Sunday, February 27, 2011


The enzyme myeloperoxidase, (MPO), in our bodies played a role in the past as a defense. But in modern civilization it causes our demise. This intra White Cell enzyme generates reactive oxidants that kills invading microbes. In modern times it hastens plaque build up inside our blood vessel walls. Three mechanisms have been elucidated by the scientists. The MPO oxidizes the LDL cholesterol, modifying it so it is atherogenic. This now bad, bad cholesterol is rapidly ingested by the macrophages that reside within the inside wall (endothelium) of our arteries. These ingest the LDL particles, get sick, die and spill their fatty guts thus enlarging the existing fatty streaks to form an inflammatory plaque. The second mechanism is it oxidizes the endothelial Nitric Oxide that normally keeps these cells healthy. Then this nefarious enzyme weakens the fibrous cover of the plaque, which makes it rupture. There, along with the platelets already in the blood and another enzyme, Plaq2, a micro-clot forms to patch the weak spot. If that clot does not spontaneously dissolve, it blocks blood flow to the heart or brain, a heart attack or stroke usually occurs.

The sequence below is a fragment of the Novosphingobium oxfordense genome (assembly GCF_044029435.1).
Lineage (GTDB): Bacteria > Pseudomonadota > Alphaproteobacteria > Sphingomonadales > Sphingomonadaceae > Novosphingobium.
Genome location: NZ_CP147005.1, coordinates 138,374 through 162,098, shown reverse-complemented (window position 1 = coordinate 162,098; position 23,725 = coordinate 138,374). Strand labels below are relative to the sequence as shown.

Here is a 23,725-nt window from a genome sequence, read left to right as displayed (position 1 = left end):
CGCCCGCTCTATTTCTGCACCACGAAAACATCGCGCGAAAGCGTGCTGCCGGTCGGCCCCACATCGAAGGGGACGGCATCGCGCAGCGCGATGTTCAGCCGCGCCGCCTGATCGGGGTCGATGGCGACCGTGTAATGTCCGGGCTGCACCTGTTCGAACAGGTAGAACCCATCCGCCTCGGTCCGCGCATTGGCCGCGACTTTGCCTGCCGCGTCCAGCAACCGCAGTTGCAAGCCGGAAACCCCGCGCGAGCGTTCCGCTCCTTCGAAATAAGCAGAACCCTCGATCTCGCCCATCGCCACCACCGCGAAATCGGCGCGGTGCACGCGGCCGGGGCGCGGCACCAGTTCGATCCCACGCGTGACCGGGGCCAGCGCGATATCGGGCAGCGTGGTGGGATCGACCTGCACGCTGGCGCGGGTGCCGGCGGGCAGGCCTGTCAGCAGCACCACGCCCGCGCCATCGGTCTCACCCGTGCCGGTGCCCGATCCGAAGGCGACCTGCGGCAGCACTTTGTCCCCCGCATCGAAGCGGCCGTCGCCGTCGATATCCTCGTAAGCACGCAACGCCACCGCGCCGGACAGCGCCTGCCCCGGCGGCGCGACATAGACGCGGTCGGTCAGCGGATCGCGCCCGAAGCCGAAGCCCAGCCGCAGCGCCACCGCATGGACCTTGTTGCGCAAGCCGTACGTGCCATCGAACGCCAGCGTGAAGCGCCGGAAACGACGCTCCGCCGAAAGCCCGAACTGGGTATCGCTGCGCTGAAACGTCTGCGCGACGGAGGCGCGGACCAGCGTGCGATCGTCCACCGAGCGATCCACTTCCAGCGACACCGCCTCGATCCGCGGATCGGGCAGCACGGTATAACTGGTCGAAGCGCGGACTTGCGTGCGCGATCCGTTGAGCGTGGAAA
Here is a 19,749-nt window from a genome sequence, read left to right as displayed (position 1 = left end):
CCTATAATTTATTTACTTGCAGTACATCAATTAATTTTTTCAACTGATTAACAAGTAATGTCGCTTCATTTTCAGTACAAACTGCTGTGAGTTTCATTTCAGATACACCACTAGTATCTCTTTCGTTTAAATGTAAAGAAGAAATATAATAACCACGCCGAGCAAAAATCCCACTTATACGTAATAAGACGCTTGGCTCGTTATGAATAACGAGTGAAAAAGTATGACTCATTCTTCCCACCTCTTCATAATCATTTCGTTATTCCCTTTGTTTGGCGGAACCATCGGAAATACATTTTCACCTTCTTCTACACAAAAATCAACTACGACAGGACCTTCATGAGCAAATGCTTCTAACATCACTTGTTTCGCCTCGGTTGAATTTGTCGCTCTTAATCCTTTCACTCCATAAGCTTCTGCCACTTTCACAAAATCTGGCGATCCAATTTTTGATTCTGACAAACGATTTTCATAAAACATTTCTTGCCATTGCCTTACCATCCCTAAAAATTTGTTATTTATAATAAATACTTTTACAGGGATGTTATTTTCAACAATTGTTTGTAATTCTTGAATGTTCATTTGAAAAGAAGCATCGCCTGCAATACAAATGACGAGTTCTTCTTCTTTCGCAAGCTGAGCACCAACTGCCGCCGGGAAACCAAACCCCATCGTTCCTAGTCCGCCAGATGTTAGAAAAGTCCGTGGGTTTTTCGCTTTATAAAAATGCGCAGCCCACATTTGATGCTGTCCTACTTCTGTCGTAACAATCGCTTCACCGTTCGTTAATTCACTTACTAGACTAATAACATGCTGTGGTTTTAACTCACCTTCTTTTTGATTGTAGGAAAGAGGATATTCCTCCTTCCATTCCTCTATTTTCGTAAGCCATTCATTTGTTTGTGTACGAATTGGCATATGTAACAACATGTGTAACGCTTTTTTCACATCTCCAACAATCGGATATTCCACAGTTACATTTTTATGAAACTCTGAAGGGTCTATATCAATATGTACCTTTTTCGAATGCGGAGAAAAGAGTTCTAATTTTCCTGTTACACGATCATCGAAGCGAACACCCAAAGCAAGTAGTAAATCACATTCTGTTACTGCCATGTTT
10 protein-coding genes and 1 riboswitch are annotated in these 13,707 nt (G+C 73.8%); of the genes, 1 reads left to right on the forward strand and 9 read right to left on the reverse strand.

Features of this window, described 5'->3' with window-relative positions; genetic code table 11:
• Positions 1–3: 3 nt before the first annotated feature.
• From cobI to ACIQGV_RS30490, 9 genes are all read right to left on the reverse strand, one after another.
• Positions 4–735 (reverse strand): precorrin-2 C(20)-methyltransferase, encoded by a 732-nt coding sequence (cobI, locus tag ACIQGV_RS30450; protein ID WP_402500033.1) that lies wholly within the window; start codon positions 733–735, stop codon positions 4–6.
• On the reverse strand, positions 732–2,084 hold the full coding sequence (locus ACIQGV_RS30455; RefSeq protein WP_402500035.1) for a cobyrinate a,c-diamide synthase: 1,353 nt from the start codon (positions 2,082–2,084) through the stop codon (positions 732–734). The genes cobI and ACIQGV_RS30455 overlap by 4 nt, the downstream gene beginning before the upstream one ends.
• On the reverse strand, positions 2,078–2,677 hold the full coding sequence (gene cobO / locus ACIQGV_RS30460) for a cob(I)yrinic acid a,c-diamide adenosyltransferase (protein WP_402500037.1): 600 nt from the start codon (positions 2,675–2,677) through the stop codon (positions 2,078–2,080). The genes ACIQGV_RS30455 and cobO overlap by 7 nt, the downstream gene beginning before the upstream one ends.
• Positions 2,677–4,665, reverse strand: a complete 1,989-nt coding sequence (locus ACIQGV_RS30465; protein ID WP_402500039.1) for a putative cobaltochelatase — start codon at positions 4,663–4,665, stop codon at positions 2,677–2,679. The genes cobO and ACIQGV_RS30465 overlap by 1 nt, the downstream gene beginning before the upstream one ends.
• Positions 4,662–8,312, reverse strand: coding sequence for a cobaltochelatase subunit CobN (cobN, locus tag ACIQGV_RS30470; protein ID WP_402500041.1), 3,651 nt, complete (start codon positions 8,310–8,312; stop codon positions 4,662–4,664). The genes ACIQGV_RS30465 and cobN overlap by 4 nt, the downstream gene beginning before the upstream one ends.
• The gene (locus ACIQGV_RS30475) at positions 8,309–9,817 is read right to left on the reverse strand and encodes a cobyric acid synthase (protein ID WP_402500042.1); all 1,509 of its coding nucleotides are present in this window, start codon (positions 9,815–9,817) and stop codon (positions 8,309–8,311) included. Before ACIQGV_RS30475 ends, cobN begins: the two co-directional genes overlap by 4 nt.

The increased amounts of MPO can be measured in the blood. If greater than 723 pmol/L, there is a 5-fold increase of a catastrophic event even in the absence of other cardiovascular risk factors. But if other risk factors are present a high value makes it much more dangerous. MPO is also used clinically in the Emergency Room to determine if the acute chest pain that the patient is having is a heart attack or not. Another emerging use is that it predicts the severity of heart failure (inability of the heart to pump enough blood) and the prognosis. It is also used to determine the rate of narrowing of the carotid arteries.

Statins decrease MPO levels and Acetaminophen blocks its activity, which stops the transformation of the bad cholesterol (LDL) that is available for the macrophages to ingest. This important test can be done by the Cleveland Clinic, through Cleveland Heart Lab by a special arrangement with a local physician. Blood samples, are overnighted to them for MPO and four other valuable markers. They include urinary Isoprostain and Microalbumin; a pro-oxidant and an arterial disrupter, HsCRP; indicating lining damage, and Plac2; a predictor of plaque rupture. Many insurance companies and Medicare now cover the test. And for those who don't have coverage, the cost is relatively inexpensive: $189 for MPO and the other tests conducted with it.

1 comment:

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